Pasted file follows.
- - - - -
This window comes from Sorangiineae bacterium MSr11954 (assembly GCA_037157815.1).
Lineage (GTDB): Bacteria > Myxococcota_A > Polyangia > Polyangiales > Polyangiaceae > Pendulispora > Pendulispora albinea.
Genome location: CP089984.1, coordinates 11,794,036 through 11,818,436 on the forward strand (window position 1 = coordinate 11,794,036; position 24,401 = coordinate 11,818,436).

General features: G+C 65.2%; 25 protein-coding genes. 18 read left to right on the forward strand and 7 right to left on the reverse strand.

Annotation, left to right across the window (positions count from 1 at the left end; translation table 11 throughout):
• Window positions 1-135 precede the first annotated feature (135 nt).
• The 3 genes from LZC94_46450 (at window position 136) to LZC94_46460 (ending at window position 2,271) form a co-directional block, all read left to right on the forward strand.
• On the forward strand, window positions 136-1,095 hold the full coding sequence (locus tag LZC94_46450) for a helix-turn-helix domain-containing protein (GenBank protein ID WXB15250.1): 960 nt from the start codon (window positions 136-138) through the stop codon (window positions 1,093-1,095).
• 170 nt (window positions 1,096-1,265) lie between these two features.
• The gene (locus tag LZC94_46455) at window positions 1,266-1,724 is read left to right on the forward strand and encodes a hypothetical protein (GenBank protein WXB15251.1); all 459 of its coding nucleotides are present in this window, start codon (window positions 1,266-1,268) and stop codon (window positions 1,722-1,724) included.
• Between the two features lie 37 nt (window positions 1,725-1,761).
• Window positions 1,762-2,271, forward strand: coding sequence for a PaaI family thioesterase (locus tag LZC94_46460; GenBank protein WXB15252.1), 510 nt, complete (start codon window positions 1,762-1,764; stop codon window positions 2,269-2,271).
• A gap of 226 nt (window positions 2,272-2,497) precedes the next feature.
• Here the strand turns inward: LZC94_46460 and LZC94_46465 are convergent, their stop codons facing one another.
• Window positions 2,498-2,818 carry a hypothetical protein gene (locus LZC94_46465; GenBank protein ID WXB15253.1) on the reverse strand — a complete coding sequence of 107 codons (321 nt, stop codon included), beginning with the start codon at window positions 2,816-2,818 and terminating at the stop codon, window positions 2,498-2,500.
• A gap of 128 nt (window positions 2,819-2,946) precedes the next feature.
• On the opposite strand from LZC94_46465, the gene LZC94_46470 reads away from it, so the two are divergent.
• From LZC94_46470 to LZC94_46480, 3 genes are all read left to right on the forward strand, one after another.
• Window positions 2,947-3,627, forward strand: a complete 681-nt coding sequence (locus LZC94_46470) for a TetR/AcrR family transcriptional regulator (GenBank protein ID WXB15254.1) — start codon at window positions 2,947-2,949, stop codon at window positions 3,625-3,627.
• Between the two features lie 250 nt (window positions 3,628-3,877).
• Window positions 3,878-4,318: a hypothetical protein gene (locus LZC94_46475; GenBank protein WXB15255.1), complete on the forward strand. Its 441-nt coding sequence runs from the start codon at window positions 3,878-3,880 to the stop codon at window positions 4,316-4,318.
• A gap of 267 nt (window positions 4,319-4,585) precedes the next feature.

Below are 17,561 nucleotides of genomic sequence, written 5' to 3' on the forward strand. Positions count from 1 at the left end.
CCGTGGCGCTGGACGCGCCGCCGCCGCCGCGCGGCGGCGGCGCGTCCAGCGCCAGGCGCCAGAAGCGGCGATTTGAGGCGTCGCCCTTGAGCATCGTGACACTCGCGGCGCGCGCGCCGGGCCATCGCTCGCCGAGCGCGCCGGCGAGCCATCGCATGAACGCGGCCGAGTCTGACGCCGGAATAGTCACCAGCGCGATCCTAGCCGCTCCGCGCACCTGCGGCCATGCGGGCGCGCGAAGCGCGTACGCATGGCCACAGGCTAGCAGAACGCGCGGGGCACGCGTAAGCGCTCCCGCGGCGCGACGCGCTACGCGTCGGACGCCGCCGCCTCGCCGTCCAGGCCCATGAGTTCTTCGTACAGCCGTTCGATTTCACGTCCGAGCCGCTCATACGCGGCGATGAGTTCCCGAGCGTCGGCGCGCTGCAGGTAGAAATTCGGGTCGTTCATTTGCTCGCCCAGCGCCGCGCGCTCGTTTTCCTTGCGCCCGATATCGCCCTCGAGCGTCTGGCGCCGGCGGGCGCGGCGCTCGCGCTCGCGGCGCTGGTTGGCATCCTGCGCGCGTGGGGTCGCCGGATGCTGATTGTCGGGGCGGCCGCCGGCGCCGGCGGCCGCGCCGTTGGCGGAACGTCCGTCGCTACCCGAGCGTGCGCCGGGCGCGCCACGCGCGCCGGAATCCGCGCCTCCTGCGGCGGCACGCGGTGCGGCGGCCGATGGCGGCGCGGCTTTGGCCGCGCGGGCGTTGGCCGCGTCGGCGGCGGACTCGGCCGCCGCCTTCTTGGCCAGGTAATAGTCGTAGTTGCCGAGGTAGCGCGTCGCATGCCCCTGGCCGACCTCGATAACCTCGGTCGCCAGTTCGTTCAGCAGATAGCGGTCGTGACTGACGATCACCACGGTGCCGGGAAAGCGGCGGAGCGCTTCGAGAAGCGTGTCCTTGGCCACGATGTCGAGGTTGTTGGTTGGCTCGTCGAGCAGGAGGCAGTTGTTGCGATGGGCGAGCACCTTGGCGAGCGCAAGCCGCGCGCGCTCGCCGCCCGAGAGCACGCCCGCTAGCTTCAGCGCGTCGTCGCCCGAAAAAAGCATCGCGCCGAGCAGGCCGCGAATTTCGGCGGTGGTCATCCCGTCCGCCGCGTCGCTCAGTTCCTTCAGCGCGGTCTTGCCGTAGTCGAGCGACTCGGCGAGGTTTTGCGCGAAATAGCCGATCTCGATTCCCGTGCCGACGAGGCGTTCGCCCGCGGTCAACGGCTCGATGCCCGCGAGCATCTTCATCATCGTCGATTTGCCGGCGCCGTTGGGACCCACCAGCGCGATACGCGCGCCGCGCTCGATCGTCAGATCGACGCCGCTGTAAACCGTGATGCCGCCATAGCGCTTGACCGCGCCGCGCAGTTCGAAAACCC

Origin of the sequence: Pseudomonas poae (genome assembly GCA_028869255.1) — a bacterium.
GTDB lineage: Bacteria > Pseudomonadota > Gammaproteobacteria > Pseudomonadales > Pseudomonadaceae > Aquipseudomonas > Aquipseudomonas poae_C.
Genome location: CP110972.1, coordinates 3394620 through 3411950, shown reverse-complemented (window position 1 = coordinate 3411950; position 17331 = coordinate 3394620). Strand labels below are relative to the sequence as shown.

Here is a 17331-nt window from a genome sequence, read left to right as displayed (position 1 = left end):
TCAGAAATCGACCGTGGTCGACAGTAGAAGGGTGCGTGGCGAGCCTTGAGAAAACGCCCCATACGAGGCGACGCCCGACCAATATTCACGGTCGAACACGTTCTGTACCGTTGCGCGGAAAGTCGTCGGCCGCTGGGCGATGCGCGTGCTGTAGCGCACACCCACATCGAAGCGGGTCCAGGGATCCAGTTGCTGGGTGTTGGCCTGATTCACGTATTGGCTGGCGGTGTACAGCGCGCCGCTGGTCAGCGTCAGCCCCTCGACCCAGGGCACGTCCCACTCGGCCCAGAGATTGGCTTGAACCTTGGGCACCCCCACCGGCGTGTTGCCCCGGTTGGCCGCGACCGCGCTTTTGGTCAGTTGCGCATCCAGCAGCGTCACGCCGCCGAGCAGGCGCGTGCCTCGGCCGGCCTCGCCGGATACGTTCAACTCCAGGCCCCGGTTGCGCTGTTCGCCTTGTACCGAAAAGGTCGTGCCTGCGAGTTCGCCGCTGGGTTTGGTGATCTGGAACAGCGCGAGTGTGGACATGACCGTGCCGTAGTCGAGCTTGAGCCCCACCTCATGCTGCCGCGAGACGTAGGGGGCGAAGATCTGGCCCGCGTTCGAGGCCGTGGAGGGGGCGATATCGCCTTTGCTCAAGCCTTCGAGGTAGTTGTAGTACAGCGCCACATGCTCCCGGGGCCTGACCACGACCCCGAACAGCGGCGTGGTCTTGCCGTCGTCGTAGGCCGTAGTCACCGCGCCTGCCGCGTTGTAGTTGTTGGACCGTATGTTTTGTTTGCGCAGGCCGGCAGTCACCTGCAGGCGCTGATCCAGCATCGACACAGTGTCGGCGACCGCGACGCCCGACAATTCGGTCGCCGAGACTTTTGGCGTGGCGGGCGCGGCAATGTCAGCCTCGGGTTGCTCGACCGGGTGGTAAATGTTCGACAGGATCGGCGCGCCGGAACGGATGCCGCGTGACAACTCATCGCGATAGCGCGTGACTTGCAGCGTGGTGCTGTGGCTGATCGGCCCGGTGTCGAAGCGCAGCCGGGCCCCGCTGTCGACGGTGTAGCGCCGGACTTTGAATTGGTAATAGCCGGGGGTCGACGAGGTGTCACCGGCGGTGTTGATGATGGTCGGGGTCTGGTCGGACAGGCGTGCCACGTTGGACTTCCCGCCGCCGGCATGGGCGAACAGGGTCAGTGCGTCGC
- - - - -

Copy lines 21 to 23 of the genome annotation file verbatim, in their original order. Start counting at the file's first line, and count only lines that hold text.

• Window positions 3,878-4,318: a hypothetical protein gene (locus LZC94_46475; GenBank protein WXB15255.1), complete on the forward strand. Its 441-nt coding sequence runs from the start codon at window positions 3,878-3,880 to the stop codon at window positions 4,316-4,318.
• A gap of 267 nt (window positions 4,319-4,585) precedes the next feature.

Below are 17,561 nucleotides of genomic sequence, written 5' to 3' on the forward strand. Positions count from 1 at the left end.